Wednesday, May 13, 2009

Why Is God Allowing This In My Life?

Opening his "Elijah" series, Craig Groeschel opens with "The Making of a Man of God". It is the story of one of the greatest men in all of history. When Elijah was alive, the Northern Kingdom had experienced some 19 consecutive evil kings spanning over 200 years. In fact, there was one ruler named Ahab who was married to one of the most wicked women in recorded history, Jezebel. Under his reign, Ahab did more evil in the sight of God than any other king before him. Often when a king would turn away from God, they would begin their own religion which was often the worship of Baal. This cult would call for the sacrifice of children and ritualistic sex with prostitutes. This was clearly a time of corruption, scandal and idol worship.
But God didn't raise up an army to defeat this king, he brought one man, Elijah. What does the name Elijah mean? It comes from three root words El, i and Jah. "El" comes from "Elohim" meaning God. "I" comes from the personal pronoun meaning "my" or "mine". "Jah" means "Jehovah". So, the name "Elijah" literally means "My God is Jehovah". So, when God raises up this prophet to defeat the king, the name of the prophet himself stands down the king. When we meet Elijah, we don't know much about him other than where his is from, but we can find his introduction in 1 Kings 17:

"Now Elijah the Tishbite, from Tishbe in Gilead, said to Ahab, 'As the LORD, the God of Israel, lives, whom I serve, there will be neither dew nor rain in the next few years except at my word.'" This turned out to be one of the most prophetic statements of the land. This would mean an economic shutdown today. It would be an utter disaster. But where you might expect Elijah to stick around after his bold prediction, God chose instead to take Elijah into hiding so that He could do much more in Elijah so that He could do more through Elijah. It seems that God had a lot of work to do in this long season, of Elijah's life. As Craig sees it, Elijah goes through 3 seasons.

1) God takes Elijah through a season of isolated pain.

The word of the Lord came to Elijah right after his confrontation with King Ahab. "Leave here, turn eastward and hide in the Kerith Ravine, east of the Jordan." "Kerith" means "cut off" or "cut down". You could almost sense what God is saying here. He was going to break down Elijah and make him totally dependent on Him. He was going to humble him privately so that He could use him publicly. This may be a place familiar to some of us.
"It's like the little birdie who flew south for the winter," muses Craig. The story of the birdie is one where he got a late start and was caught in a winter storm where all the sleet and snow began to gather on his wings. He was freezing and couldn't move, let alone fly. Yet at his lowest point, a cow comes and dumps on him. The bird, who thought it couldn't get worse is now covered in manure. But then the bird realizes that the manure is warming him up and thawing out his wings. With happiness bubbling up in him, the bird begins to sing. But then a cat comes along and hears the chirping of the bird. Immediately, the cat kills and eats the bird. "Okay, so you're wondering...three lessons for the story!" What are they?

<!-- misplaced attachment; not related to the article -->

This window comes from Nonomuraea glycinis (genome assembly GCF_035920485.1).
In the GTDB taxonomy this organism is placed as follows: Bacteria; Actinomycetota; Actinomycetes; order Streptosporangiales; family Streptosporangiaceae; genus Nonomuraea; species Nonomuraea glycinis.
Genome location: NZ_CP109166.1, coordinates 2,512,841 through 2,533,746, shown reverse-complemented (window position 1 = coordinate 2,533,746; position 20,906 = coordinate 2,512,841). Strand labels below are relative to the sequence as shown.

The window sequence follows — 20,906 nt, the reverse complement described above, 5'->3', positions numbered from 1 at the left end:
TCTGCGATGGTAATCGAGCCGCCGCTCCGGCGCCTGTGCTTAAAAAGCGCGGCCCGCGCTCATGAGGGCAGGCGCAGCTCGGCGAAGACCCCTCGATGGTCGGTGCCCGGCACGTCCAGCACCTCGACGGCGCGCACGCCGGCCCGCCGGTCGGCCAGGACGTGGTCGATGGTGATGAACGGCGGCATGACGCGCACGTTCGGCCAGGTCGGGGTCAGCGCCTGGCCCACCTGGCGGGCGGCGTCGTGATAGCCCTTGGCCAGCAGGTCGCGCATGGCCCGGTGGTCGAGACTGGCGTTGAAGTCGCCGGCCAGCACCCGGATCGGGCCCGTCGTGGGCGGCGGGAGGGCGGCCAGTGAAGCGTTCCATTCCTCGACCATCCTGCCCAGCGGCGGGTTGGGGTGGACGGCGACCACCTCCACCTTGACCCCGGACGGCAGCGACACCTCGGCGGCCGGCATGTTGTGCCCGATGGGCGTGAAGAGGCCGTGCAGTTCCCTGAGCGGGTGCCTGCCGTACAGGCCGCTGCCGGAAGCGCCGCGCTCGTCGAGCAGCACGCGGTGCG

1) Everyone who dumps manure on you is not your enemy.
2) Everyone who digs you out is not necessarily your friend.
3) When you're in your manure, keep your big mouth shut.

Some of us would say that we are currently in the Kerith Ravine ourselves, but we need to know that God is teaching us something that we couldn't learn otherwise. "I'll never forget when I was starting Life Church years ago, I was sitting across from the table from my mentor and friend, Gary Walter...Gary said, 'I've one promise when you start this church. God is going to break you.'" It was a sobering moment for Craig, but sure enough, God did. Yet each time Craig would talk to Gary and say God was breaking him, Gary would say, "No, He hasn't broken you yet." There was finally a season where Craig had lost many things. He'd even lost 25 pounds. But as a result, when people today ask how Craig can handle certain things, Craig says it is because he went through the Kerith Ravine. Elijah went through this ravine for months. There was no one to talk to and he was isolated.
It is doubtful that God can bless a man greatly until he has hurt him deeply. A.W. Tosier

2) The second season God takes Elijah through is a season of total dependence.

"The ravens brought him bread and meat in the morning and bread and meat in the evening, and he drank from the brook."